According to a new study, success stories often involve men, drums, a joyful environment, and a concerted effort not to be too "reverent."
That's the conclusion of a December report from the Hartford Institute for Religion Research, a nonprofit research group at Hartford Seminary in Hartford, Conn. While most US churches continue to be predominantly of one race and to count more women than men in their pews, the HIRR survey of almost 900 congregations found growth is most likely when:
*A church is multiracial.
*Men make up at least 60 percent of regular participants.
*Leaders describe worship as "slightly to not at all" reverent.
*Drums or percussion are always used in worship.
Such innovations make churches exciting places to be, says report author Kirk Hadaway. It also explains why atypical churches, which are prone to innovate, often lead the pack in growth, he adds.
"If it's not uplifting, interesting, provoking ... it's perfectly acceptable in American society to not go [to church] anymore," says Mr. Hadaway, director of research for the Episcopal Church USA. "Churches that are providing a more uplifting worship experience and community are those that are growing. And those that do it well are not typical anymore."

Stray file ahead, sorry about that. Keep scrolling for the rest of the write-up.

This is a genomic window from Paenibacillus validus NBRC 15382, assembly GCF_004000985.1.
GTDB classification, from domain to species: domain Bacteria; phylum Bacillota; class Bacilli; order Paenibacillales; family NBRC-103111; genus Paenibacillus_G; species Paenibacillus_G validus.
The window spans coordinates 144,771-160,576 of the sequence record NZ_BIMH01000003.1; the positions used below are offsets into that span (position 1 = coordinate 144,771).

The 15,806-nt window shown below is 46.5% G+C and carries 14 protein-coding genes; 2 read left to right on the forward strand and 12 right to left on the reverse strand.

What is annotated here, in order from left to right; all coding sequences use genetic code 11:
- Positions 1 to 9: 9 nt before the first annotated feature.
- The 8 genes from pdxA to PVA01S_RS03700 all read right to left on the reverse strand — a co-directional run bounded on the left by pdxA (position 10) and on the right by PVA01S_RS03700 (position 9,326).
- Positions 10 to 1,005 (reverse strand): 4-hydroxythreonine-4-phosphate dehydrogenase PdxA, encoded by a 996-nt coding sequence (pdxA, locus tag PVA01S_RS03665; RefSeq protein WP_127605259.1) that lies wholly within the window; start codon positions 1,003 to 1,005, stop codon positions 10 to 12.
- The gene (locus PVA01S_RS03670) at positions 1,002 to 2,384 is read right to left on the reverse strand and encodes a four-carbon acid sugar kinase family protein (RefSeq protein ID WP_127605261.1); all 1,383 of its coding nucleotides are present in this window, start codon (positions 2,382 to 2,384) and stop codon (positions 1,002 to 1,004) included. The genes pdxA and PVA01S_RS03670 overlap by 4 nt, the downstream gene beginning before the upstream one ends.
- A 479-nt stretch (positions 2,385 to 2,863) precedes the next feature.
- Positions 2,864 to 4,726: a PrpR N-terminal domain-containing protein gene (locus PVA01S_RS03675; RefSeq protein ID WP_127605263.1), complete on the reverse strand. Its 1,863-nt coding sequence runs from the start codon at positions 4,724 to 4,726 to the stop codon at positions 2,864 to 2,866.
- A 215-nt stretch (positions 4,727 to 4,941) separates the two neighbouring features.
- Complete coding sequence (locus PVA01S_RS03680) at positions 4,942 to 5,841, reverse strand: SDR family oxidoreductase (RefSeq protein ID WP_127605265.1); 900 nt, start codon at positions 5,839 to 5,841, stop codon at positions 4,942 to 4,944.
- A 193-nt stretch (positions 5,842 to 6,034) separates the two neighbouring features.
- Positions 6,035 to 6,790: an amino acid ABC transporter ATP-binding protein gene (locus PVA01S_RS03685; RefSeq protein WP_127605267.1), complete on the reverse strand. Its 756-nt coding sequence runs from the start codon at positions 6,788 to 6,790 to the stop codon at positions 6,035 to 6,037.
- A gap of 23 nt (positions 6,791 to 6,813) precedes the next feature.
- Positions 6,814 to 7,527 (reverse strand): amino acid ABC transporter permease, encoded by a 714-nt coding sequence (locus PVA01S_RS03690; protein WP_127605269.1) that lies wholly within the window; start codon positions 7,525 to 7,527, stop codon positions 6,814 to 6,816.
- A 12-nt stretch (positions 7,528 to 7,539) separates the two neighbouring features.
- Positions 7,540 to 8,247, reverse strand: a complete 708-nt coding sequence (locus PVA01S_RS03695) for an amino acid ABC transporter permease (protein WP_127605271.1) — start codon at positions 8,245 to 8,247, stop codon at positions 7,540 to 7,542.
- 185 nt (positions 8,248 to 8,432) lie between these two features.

For many congregations, learning to grow is a matter of survival. Six mainline denominations, all of which have been losing members for 40 years, saw worship attendance figures drop by as much as 12 percent between 1999 and 2004, according to a November report from the Presbyterian Church (USA). The United Methodist Church (UMC) lost about 34,000 weekly worshipers, or 1 percent, from 2004 to 2005.
"We have a sense of mission to reach new people with the Gospel and to minister to people's needs - that's why we exist - and we realize that we're failing in our mission," says John Southwick, director of research for the General Board of Global Ministries for the UMC. "We need to turn the ship around, and that means to start growing again."
For stagnant or declining congregations, Hadaway says, the new findings, based on data collected in 2005, offer hope because churches can usually cultivate at least a few attributes correlated with growth. But, church experts caution, this prescription for growth won't work if a congregation doesn't also lay the necessary groundwork.
"What's more, according to Bandy and Hadaway, changing a congregation's attributes often creates stress and conflict, which HIRR found to be the No. 1 factor when attendance takes a dive.
But perhaps the bigger danger in racing to emulate growing churches is losing sight of more primary priorities, according to theologian Philip Kenneson.
(See full article at Christian Science Monitor)
Well, maybe I should have brought that drum set for my son after all. But seriously, how to introduce this to a congregation of older people? How does one turn this ship around? Lots of groundwork. Vision. Empowerment. Encouragement. Willingness. The Holy Spirit.